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Recent Tasting Notes
I feel like I’m a little late to the hype train when it comes to this tea but oh well…
Had a very pleasant fifteen infusion gong fu session with this tea after getting back from filling out passport information today. Trey had a friend over and the two of them sat with me during my session and we had a very intense conversation about American politics throughout so no tea and music pairings for this session
the few people who regularly read my tasting notes all collectively breathe a sigh of relief. In the same vain, I didn’t take my normal amount of notes while drinking this either because I was with company and I can’t ever really let them know how insane I am when it comes to tea. If I whipped out my laptop or a pad of paper to take physical notes then Trey would NEVER let me live it down. Also, just because I was talking politics doesn’t mean I want to talk politics now: I firmly believe talking about politics is important but it also gives me a headache because of all the stupid shit going on. And, for me at least, this tea community is my moment of peace/zen during the day – so the fewer headaches the better.
So, from memory…
Infusions one to four(ish) were a bit rougher; they had a very mild sort of roast to them, and underlying honey notes. Kind of what I originally interpreted as a wood flavour; but now that I’m thinking on it more consciously it’s a bit more like the smell of crunchy autumn leaves. Which, I know, makes NO sense as a flavour but that’s EXACTLY what it is. Fucking poetic flavour descriptors being so… poetic.
Infusions four to like eight(ish) were much lighter on the already light roast notes and then eventually not even really roasty at all. Lots of mild sweetness/honey though! But not really just honey; also kind of an agave like flavour, which is to say it tasted just a tiny bit caramel like/caramelized. Underlying fruit flavors such as raisin and lemon/lemon peel. All quite soft in terms of presence, though.
Infusions eight to fifteen were so delicate overall. Still a lot of honey in regard to flavour, just very lightly delivered in the sip. Finish was just the slightest bit lemony which was nice alongside the honey notes. Infusions twelve and thirteen were given to Trey and Gauge (Trey’s friend who was over talking politics with us) and they both found it very lovely although weren’t able to isolate any flavour notes. I’m not surprised; infusions fourteen and fifteen were SO soft to me that the flavour was barely detectable at all. Had I pushed for a sixteenth infusion I’m certain it would have just tasted like water.
Overall, very much liked this tea – it’s not often I push for so many infusions when brewing Gong Fu. I am surprised that I barely registered the “creamy” flavour that so many seemed to have observed. But the honey aspect was definitely DEAD on. There weren’t really any infusions that lacked that flavour.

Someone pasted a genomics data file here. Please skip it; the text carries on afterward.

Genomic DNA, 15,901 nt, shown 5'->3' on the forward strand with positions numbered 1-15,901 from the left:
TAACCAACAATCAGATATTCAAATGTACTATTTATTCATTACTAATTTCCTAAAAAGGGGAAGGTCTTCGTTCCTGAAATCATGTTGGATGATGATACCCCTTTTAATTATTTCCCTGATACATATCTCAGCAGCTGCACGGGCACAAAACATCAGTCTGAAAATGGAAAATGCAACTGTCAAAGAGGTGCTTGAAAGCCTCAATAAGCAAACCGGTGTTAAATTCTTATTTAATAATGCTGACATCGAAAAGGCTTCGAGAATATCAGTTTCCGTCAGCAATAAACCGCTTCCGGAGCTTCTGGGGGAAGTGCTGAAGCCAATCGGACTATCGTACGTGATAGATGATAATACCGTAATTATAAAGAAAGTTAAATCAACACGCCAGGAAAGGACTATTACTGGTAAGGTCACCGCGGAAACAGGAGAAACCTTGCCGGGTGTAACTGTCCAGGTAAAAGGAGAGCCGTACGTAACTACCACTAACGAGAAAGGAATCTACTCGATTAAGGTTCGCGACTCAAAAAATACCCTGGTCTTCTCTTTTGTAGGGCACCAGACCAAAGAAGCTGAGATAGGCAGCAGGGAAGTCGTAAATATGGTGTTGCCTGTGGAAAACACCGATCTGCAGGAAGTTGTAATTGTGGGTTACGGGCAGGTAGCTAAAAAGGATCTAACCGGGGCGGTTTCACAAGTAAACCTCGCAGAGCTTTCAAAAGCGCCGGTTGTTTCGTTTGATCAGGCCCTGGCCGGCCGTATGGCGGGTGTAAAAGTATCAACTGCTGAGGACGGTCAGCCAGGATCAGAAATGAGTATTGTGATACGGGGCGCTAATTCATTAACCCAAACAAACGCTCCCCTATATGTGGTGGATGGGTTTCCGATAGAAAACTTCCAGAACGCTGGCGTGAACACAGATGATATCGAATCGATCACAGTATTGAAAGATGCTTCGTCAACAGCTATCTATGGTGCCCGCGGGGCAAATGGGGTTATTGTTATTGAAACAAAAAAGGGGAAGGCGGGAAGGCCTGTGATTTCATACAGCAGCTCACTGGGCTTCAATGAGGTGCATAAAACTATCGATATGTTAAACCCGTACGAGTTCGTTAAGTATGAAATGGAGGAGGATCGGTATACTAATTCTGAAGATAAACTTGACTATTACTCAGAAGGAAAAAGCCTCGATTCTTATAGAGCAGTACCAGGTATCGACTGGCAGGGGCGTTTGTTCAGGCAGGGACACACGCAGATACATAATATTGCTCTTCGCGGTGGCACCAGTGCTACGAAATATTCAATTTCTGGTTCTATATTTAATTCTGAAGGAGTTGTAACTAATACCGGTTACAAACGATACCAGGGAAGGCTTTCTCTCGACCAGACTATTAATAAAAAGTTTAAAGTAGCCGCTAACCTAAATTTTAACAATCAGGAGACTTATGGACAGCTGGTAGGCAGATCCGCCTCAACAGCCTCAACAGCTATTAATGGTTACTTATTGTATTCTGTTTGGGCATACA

EDIT: Also forgot to mention that my
small Bitterleaf tea order came today so I got to enjoy this session using one of my new teacups. This probably isn’t the best place for a teaware review, but…
This is the cup in question: https://www.bitterleafteas.com/shop/teaware/cookies-and-cream-partial-glaze-teacup
I have to say that it’s just a BEAUTIFUL cup aesthetically speaking. I loved the way the liquor looked in the teacup, and the glaze itself is so charming and perfectly named. It’s also well balanced in my opinion, and sits very nicely which IS something I was concerned about because of the shape of the base. Only complaints are pretty small all things considered: it’s pretty heavy as far as other cups in my collection go, which is a very small thing. The other thing is that the ‘lip’ of the cup is very thick and it felt just a smidgen awkward drinking out of.
But that said, I still want like four more, so…
Whoa, I totally understand why this tea is so highly rated and popular! It’s amazing! I didn’t want to wait for the tea to cool before tasting, so I I took a sip with a spoon, and before I realized, I had sipped almost half of the cup! I taste honey, butter, and cream. There’s a floral aftertaste that has me going “mmmm.”
Unfortunately, this tea doesn’t re-steep too well – I was only able to get 2 steeps (1 and 2 min) out of it. However, this is definitely going on my re-purchase list!
In terms of taste, I’m not really saying more than what has already been written. Here’s what I can add: this tea has a butterscotch thing going on along with the massive amounts of lilac florals. Maybe plumeria, but that’s my longing talking. It is sweet and buttery, but not as vegetal as other flavored milk oolongs. Maybe cooked spinach comes close, but that’s it. The sweetness and the florals dominate.
The balance between the flavoring and the natural floral qualities this tea has impresses me. What impresses me even more is the considerable complexity it has western. You maybe could brew this gong fu for a flower power sweet buttery oolong, but it might be too light for some. Either way, I wish I had more of it myself especially considering the price.
It actually stacks up against one of my favorite teas which is impressive. It’s not AS thick and sweet like toffee, but the smooth, thick, yet silky body is very welcoming. I would recommend this to someone just getting into tea for sure, and as something to try among more experienced addicts-I mean- drinkers as a decent flavored tea. The very natural florals and tropical coconut milk sweetness would be the appeal- the lightness and high leaf load for gong fu may be a deterrent. I could be wrong. I could also try it myself, but I do not want to squander it.
Hmm…really wasn’t feeling this tea. It seemed like it was lacking all the bright/vibrant flavors that make green tea good. The wet leaves had a salty vegetal or seaweed aroma. The first couple steeps were alright, with some light corn sweetness and a bit of astringency. As the little balls started to open up, the tea got quite bitter, to the point where I had to lower my steep times back down. I got some vegetal notes and a brief citric note at one point. I will try this again with lower temp or cold brew.